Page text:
Thursday, February 12, 2009


These days, I find myself in a classroom four days a week. Three of them are for journalism and one for literature. Most of the other times, I am researching, interviewing someone for a class assignment or writing. In each of these settings, I find myself learning again, whether it's from someone I get to talk to as a part of an interview, from a teacher who is trying to help us learn something new, from the other students in the classrooms, or from myself as I am slowly digesting what I have learned and drawing new connections as I write. And I am reminded again what a pleasure it is to learn.

I thought I had done a pretty decent job of keeping myself on the learning curve even while I worked in law firms. I tried to read a fair bit and had signed up for classes here and there, particularly earlier in my career. But more often than not, I had found myself having to miss a class when work kept me in the office late or being too tired to engage fully. I remember just dropping my pottery class when I missed two days in a row and pictured the pots I had painstakingly made sitting on a shelf cracked.

When you work in a field for ten years, that sometimes becomes your life, whether you intend it or not. I'm sure some others are better than me at keeping their lives in flux, but despite myself, I seem to have settled into the life of a lawyer over the years, like sediment that slowly drops, finds a resting place, and eventually calcifies. Most of my friends are lawyers, and the things of the lawyer world became the norm. It no longer seemed strange to talk about billable hours as if everyone in the world tracked their lives by the tenth of an hour. And when some associates went around talking about how they were the "favorite" of such and such a partner and were told that they were a "star," I had learned to stopped wincing.

Last night, in my Berkeley Extension literary analysis/writing class, we analyzed short stories by Virginia Woolf and Gabriel Garcia Marquez. I walked into class feeling thick-headed after trying to read the Woolf piece four times and failing to get what she was trying to say. Once discussion started, I was amazed by the insights other students had on the story. It was so refreshing to sit with a dozen people with sensibilities that had not been eroded by years of bad television. Oh, don't think I don't relish my share of The Daily Show as much as anyone else, but it was a relief to be reminded that there is room to talk about subjects like the subtleties of human alienation, desire to connect, and the wistfulness of longing without feeling corny. I walked out of that room realizing I have so much to learn.

Sitting in that class reminded me that no matter what, I need to make the effort to keep myself engaged. That whatever I choose to do as a career, I can reach out beyond the comforts of my immediate environment and find inroads to different ways of thinking and approaching life. That I don't need to sit lazily in my own little corner waiting for the world to reveal itself. That that is a sure path to mental decay - and unforgivable waste of what has been given to us.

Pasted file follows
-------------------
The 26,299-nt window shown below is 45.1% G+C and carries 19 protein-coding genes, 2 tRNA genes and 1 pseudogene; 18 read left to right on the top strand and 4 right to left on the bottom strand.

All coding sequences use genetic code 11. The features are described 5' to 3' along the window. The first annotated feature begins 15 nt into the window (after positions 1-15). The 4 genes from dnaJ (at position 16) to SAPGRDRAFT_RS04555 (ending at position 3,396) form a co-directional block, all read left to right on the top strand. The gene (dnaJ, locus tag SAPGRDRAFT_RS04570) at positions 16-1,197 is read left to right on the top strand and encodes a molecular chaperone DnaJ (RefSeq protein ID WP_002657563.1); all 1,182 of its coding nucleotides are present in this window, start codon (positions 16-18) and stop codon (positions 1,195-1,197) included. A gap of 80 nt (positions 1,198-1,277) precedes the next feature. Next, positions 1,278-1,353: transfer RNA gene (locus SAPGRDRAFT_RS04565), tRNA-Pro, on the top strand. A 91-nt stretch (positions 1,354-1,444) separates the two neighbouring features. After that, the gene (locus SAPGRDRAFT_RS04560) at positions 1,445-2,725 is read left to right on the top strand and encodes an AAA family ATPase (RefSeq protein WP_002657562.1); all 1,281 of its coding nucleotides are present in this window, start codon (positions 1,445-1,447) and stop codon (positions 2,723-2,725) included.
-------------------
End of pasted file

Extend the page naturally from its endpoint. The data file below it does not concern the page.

I know I sound corny, but I prefer it to calcification.


  1. Shinyung, a cousin (who is a lawyer) asked if I knew you (told her in College) and pointed out the WSJ law article about you. Good for you for standing up for yourself. Hope everyingthin works out.

  2. I'm glad to see you blogging again! I've been away from the computer except for quick email checks, so I have not been catching up on all my blogs/pages until just this moment.

    You know, these posts make me so glad that you left the corporate world and it makes me grieve for my friends who are caught in the craziness.

    Though I do want to say that you can be a lawyer and have a life. I don't think you can be a lawyer in a big law firm in a big city and have a life, but well, that's a whole 'nother beast! Of course, I'm also the girl that has made it a bit of her life mission to talk people out of law school, so it's ironic that I'm defending the profession :p (Sorry, sucker for the emoticon.)

  3. I think it's awesome that you're in class four days a week. And I think it's awesome that you seem to find it (at least somewhat) awesome. I think in some ways it's been a good year for you, and I find your ability to find a new track with which you are happy, in a relatively short time, laudable. You have demonstrated tremendous strength and resilience. Perhaps the happiness and enthusiasm you seem to present are your reward for those qualities.

  4. I've read this post twice. I'll probably read it again. Biggest take-aways for me: the description of how you "settled into the life of a lawyer over the years, like sediment that slowly drops, finds a resting place, and eventually calcifies." Great image. And the fact that it's possible to buck the trend by actively pursuing and challenging one's intellectual curiosity. Totally agree.

    Would you agree that blogging is an excellent example of how we can "reach out beyond the comforts of [our] immediate environment and find inroads to different ways of thinking and approaching life"? No matter what career is calcifying us?

    I gotta say, though, I kinda would like to be calcified. Always feeling loosely formed and shifting around is not fun either.